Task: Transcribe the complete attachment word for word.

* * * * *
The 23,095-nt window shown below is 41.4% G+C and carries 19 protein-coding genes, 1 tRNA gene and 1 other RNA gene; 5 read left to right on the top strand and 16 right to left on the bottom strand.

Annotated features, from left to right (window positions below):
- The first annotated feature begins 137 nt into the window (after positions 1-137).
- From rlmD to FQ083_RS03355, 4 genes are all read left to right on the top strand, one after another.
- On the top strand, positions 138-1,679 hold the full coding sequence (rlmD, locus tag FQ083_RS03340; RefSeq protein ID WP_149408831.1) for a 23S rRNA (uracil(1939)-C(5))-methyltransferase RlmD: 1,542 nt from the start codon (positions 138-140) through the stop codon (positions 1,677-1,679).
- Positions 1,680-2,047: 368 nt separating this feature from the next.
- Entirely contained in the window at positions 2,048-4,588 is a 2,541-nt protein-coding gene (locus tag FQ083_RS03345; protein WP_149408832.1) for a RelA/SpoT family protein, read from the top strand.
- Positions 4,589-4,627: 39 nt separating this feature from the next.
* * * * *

The 23,095-nt window shown below is 41.4% G+C and carries 19 protein-coding genes, 1 tRNA gene and 1 other RNA gene; 5 read left to right on the top strand and 16 right to left on the bottom strand.

Annotated features, from left to right (window positions below):
- The first annotated feature begins 137 nt into the window (after positions 1-137).
- From rlmD to FQ083_RS03355, 4 genes are all read left to right on the top strand, one after another.
- On the top strand, positions 138-1,679 hold the full coding sequence (rlmD, locus tag FQ083_RS03340; RefSeq protein ID WP_149408831.1) for a 23S rRNA (uracil(1939)-C(5))-methyltransferase RlmD: 1,542 nt from the start codon (positions 138-140) through the stop codon (positions 1,677-1,679).
- Positions 1,680-2,047: 368 nt separating this feature from the next.
- Entirely contained in the window at positions 2,048-4,588 is a 2,541-nt protein-coding gene (locus tag FQ083_RS03345; protein WP_149408832.1) for a RelA/SpoT family protein, read from the top strand.
- Positions 4,589-4,627: 39 nt separating this feature from the next.